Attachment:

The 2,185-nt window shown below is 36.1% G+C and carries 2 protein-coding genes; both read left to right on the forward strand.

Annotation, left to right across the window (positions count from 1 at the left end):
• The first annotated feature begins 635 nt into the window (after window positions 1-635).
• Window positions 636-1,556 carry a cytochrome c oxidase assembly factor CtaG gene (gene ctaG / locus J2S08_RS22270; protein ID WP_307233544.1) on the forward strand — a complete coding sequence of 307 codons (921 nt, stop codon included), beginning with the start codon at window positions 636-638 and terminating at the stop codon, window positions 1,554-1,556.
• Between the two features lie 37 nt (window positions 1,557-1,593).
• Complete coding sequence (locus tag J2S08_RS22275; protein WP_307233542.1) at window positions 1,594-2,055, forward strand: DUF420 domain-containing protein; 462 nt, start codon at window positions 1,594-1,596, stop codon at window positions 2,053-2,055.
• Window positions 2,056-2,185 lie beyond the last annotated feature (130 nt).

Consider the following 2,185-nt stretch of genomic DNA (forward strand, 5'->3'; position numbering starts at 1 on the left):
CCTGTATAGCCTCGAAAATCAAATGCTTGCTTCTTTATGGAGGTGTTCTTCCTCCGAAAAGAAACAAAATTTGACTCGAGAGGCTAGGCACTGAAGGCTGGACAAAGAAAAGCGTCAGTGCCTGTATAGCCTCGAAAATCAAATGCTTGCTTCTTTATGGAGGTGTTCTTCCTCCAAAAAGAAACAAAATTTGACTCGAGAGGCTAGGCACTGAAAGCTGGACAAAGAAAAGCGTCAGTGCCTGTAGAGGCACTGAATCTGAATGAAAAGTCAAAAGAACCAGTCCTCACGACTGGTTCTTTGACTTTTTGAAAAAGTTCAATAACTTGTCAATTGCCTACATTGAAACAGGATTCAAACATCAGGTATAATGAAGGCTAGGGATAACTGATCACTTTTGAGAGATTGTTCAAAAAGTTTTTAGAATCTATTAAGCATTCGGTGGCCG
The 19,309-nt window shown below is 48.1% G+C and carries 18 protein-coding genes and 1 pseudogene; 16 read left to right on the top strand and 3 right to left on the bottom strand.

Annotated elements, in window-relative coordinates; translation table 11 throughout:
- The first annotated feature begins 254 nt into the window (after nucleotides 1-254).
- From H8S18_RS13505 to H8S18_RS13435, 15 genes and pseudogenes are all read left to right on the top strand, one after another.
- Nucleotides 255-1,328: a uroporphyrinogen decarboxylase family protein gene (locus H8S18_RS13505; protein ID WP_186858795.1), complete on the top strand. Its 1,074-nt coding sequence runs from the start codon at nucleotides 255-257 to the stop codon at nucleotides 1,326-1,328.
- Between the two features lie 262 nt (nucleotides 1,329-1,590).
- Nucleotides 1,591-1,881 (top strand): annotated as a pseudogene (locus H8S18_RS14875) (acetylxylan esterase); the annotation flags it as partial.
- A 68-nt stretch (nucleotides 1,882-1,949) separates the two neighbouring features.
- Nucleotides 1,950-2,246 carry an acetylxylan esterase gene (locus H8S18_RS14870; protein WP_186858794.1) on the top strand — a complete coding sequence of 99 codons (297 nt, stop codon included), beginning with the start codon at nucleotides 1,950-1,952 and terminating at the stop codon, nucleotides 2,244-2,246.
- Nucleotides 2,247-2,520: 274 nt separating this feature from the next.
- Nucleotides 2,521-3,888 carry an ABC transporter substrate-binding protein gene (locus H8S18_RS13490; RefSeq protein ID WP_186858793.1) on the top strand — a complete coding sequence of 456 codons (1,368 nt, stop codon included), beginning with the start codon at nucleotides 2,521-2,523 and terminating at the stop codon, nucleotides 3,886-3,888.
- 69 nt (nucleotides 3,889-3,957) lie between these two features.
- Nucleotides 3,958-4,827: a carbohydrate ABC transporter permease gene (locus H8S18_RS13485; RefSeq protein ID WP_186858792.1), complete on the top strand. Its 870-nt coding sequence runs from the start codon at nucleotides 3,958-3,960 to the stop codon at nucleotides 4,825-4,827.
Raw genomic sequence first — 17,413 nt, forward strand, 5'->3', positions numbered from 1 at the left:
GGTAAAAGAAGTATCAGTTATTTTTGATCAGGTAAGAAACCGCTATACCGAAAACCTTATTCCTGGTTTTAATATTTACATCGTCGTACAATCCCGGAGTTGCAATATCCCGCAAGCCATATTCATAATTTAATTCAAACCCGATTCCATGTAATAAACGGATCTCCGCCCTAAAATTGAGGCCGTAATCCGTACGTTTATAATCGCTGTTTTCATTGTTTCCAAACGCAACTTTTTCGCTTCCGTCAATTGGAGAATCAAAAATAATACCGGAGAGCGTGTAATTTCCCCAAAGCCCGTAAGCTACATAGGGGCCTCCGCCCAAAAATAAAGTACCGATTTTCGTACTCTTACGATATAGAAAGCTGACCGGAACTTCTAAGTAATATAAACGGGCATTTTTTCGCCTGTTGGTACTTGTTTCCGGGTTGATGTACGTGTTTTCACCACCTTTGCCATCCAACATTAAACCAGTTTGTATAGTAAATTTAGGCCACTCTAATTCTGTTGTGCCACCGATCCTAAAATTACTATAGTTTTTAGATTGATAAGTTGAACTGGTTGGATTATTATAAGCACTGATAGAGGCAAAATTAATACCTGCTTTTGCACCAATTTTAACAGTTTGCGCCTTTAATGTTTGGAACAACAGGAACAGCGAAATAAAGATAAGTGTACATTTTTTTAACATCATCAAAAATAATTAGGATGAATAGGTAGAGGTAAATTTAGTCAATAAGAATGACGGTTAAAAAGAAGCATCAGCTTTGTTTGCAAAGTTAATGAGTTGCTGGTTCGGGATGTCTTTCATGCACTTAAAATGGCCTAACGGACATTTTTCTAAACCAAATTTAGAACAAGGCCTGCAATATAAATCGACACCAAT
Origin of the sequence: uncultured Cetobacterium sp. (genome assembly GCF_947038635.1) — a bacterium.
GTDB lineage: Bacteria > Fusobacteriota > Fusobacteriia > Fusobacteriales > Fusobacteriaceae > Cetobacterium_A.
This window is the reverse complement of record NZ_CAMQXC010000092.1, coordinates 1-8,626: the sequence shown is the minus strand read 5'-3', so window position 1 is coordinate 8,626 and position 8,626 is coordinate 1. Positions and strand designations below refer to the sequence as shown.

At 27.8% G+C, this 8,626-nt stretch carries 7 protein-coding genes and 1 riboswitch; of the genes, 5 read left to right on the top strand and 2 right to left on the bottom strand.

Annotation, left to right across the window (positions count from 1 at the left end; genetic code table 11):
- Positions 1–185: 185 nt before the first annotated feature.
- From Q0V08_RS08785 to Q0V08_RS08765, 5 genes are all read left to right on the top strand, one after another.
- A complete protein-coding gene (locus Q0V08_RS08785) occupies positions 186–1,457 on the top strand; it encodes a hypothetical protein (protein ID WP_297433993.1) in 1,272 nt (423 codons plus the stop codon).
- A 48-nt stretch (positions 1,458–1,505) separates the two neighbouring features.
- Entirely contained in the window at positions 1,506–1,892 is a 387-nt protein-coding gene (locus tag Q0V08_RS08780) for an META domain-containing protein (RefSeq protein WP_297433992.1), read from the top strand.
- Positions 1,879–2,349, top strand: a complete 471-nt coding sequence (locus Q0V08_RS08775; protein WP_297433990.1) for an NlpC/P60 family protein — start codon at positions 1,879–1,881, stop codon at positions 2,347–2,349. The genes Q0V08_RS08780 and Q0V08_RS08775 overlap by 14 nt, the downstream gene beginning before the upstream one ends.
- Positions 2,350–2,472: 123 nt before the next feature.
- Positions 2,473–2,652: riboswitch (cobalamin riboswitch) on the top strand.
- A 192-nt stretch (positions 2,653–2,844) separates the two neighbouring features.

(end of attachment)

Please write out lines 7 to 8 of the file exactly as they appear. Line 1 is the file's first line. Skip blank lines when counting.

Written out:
• Window positions 2,056-2,185 lie beyond the last annotated feature (130 nt).

Consider the following 2,185-nt stretch of genomic DNA (forward strand, 5'->3'; position numbering starts at 1 on the left):